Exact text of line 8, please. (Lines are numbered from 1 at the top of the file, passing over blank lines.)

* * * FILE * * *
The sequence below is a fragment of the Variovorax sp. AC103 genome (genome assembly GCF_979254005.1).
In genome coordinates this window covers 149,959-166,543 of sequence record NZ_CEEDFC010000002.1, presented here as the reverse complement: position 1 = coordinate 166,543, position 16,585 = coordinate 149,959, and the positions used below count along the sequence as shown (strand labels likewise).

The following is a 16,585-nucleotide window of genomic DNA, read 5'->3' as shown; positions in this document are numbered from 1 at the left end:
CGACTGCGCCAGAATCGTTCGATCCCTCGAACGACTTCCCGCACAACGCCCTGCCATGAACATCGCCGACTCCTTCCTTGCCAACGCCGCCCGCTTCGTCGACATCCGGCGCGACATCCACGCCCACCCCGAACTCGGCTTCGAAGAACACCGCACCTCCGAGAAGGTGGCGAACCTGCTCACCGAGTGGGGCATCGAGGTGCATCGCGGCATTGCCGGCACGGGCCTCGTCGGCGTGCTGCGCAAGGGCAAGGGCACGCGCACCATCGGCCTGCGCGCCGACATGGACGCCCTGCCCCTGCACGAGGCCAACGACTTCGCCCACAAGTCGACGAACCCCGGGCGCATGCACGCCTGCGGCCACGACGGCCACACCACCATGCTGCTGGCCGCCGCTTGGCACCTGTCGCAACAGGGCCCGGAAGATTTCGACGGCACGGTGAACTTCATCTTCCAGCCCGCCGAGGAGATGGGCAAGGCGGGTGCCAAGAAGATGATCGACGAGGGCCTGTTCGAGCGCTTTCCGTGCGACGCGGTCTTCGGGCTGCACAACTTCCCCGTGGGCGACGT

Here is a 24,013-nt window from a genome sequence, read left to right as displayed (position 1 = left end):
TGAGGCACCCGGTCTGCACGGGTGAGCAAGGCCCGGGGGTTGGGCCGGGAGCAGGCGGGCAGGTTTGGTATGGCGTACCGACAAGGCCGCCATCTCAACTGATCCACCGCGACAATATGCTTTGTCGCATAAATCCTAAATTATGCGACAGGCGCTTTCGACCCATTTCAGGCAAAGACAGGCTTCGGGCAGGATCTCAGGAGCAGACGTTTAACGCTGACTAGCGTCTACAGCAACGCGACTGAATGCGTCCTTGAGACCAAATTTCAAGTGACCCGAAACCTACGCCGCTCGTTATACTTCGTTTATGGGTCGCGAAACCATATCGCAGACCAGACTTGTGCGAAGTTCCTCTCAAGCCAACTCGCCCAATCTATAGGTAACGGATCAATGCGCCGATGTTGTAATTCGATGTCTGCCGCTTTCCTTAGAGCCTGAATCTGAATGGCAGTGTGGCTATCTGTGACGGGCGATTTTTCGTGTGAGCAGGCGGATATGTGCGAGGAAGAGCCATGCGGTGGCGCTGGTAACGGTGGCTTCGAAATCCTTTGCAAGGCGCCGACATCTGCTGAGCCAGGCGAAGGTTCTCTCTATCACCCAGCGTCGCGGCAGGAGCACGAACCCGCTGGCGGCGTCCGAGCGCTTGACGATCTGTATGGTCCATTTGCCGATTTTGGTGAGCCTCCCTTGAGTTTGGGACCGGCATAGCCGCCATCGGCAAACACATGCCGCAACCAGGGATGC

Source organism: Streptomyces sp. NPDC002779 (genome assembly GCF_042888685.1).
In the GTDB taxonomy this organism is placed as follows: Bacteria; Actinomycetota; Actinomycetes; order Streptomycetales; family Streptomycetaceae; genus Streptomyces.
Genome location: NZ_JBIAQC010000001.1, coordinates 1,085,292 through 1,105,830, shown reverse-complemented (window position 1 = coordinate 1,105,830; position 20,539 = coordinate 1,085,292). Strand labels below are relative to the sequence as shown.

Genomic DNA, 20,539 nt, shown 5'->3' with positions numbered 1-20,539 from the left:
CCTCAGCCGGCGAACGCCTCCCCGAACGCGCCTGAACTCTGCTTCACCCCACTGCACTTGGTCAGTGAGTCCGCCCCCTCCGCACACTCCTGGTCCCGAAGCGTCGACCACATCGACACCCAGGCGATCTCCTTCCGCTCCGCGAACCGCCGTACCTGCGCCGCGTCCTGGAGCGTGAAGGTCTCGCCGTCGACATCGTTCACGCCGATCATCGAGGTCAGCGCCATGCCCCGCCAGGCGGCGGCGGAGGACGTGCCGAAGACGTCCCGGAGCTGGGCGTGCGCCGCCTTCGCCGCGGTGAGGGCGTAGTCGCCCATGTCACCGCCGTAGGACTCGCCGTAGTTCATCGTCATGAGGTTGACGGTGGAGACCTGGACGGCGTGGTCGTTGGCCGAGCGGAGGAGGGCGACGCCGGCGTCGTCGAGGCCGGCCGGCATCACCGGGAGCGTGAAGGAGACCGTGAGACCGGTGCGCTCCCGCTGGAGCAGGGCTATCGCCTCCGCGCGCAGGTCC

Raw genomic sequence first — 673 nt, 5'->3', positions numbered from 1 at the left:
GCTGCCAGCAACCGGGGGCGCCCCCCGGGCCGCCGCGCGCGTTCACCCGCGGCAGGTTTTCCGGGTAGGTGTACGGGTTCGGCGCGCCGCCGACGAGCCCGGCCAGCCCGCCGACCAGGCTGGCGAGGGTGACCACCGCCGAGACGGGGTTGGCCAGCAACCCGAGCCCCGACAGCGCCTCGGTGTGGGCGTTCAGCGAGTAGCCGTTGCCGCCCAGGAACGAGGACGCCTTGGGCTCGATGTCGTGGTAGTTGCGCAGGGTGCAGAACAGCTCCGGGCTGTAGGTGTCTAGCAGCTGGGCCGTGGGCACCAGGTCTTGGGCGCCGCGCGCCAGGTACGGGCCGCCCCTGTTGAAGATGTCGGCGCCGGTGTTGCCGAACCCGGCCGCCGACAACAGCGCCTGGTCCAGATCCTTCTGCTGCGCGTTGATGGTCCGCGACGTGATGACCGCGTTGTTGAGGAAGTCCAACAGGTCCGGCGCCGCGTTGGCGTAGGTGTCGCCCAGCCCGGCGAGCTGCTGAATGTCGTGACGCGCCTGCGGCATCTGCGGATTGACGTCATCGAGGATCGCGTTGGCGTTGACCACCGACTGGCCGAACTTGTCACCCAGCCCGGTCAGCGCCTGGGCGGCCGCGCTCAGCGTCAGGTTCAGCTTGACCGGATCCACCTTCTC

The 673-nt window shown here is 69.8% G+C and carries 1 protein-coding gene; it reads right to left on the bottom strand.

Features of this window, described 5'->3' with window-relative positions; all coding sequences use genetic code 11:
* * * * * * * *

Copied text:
In the GTDB taxonomy this organism is placed as follows: Bacteria; Actinomycetota; Actinomycetes; order Streptomycetales; family Streptomycetaceae; genus Streptomyces.